Thursday, April 23rd, 2009 | Author:

Candy Tan, of Smart Bitches, Trashy Books, has done a couple of guest posts at Powell’sBooks.BLOG recently, including one titled “The Genre Ghetto’s Genre Ghetto: How I Got Here, and Why I Love It.” The whole blog post tickled me pink (I can actually hear my mother’s voice in my head as I type that phrase, and it’s creeping me out a little bit. But now that I’ve written it down, it’s too funny not to use. Sorry. End digression!), but I particularly liked Tan’s reasons for why she keeps reading romances even though the publication rate for the genre ensures that “the total amount of pure crap pumped out is higher than it tends to be in other genres, and they tend to be more shoddily edited.”

So why the hell do I still read them, and why am I so passionate about them?

Part of it’s because when they’re good — or when I find one that I enjoy; these two sets don’t always intersect — they’re incredible. They’re smart, they’re moving, they’re subversive, and they speak to the deepest bonding urges we have. Humans are social beasties, and romance novels, more than any other genre, explore the human experience of building intimate connections with each other.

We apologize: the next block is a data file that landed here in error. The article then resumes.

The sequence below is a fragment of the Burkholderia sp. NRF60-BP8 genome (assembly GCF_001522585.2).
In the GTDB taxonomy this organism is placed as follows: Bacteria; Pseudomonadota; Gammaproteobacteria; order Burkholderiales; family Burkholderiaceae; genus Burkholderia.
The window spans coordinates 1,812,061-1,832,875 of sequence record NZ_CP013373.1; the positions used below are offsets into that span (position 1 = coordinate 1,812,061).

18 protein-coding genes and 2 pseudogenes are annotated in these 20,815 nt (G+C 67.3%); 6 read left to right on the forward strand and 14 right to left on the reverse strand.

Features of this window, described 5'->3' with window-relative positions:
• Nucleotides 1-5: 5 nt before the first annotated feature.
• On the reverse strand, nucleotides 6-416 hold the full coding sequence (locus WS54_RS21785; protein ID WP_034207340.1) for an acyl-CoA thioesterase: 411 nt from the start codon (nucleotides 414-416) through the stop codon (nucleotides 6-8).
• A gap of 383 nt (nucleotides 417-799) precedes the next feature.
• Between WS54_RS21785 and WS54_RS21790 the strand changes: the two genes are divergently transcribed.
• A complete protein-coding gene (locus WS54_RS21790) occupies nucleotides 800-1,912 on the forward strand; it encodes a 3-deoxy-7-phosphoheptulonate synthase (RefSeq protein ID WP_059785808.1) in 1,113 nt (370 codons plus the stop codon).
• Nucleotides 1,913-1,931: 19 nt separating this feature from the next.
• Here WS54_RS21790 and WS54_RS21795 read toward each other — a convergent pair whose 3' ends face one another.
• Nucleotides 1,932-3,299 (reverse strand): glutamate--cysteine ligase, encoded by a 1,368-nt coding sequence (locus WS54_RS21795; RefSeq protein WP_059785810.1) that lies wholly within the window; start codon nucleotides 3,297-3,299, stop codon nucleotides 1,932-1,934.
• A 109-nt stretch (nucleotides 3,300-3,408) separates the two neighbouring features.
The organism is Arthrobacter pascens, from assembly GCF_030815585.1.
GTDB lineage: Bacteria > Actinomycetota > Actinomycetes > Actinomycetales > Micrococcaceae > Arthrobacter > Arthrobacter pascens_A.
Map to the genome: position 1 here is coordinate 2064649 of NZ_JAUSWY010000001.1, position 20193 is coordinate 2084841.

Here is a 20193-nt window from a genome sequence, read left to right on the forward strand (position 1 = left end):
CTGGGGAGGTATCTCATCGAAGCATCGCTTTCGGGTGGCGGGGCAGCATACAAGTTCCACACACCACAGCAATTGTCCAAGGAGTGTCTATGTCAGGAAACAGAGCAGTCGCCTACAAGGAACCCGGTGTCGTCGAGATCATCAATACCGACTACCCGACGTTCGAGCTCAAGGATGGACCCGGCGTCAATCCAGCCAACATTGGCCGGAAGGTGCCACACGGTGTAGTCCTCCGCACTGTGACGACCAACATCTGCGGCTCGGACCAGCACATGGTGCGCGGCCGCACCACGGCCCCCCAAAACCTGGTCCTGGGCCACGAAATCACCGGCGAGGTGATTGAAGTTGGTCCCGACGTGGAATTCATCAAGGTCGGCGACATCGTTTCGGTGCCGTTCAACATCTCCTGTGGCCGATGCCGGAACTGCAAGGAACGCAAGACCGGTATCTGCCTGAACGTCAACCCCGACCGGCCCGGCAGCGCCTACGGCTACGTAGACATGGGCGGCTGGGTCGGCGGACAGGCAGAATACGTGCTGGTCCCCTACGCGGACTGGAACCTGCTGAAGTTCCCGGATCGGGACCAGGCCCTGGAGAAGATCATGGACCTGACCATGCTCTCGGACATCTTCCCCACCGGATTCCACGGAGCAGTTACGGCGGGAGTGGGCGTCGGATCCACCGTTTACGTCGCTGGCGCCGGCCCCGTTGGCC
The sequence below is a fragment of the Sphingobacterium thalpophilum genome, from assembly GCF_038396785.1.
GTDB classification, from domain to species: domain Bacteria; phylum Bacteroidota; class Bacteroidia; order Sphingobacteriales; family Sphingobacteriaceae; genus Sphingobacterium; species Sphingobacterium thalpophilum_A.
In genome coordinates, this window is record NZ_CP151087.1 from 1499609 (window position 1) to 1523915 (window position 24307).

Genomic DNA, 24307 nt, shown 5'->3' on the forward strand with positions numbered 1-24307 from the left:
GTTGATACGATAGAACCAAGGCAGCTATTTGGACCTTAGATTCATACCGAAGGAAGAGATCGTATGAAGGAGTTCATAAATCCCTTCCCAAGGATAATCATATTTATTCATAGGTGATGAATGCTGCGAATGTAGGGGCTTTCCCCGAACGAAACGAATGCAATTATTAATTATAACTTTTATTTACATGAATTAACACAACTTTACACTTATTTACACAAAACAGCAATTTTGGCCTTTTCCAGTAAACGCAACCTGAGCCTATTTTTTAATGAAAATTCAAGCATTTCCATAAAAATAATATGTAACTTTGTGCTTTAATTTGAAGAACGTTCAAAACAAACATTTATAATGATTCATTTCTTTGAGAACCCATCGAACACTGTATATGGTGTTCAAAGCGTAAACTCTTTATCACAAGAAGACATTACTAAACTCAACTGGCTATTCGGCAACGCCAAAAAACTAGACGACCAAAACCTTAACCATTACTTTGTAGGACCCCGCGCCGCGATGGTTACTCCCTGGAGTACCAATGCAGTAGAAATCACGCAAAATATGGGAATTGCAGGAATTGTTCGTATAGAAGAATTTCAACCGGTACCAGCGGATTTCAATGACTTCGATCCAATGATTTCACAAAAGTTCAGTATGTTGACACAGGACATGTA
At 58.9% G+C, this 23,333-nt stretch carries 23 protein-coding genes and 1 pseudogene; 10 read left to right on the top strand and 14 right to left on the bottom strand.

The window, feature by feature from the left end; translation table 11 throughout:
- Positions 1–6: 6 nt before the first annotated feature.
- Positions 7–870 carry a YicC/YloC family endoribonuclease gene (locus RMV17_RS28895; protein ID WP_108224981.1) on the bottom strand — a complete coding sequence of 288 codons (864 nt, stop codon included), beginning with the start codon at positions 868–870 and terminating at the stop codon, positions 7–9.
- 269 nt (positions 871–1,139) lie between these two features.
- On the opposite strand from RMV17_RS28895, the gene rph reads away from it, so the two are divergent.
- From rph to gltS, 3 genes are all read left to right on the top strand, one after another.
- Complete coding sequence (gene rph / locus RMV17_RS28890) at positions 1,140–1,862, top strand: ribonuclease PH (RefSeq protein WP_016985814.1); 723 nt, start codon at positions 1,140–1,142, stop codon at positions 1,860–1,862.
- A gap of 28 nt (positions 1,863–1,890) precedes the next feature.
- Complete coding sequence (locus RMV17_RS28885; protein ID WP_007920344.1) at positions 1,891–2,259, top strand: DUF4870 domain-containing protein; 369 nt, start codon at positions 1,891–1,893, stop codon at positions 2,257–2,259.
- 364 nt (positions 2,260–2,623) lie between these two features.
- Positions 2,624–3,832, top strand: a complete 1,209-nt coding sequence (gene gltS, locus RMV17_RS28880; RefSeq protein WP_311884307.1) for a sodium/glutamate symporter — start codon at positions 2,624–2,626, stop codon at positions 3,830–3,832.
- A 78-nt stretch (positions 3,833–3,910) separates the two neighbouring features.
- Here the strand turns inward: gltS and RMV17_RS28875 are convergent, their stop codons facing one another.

There’s also no other genre I can think of in which female protagonists are so consistently victorious, and so consistently happy by the end. I’m not saying that this in and of itself makes romance novels good, but it’s certainly part of what makes them attractive, and it definitely sets them apart from any other genre out there.

And romance novels are where a lot of interesting, tangled issues about societal expectations and gender norms and heteronormativity and sex roles are not just elements of the story, they’re centerpieces to the conflict.

Tan’s reasons for liking romance are closely in line with my own, both as a reader and a writer. I like to write – and read! – romance and erotica because it’s sexy and it’s fun and there’s a frothy sort of pleasure in it that goes along nicely with hot bubble baths or staying in bed all morning, sure, but there are also richer, more subversive pleasures. There are fantastic challenges waiting for writers who want to really dig deep into our cultural notions about relationships and love and sex, and there’s a lot out there to love in the genre for readers who want to try out new ideas while remaining within a familiar framework.

Anyway, check out Tan’s blog post, and then you might like to read a later post where she recommends some specific titles. I’m jotting down a list of titles to look for next time I’m at the bookstore right now.

Category: Read This
You can follow any responses to this entry through the RSS 2.0 feed. Responses are currently closed, but you can trackback from your own site.

Comments are closed.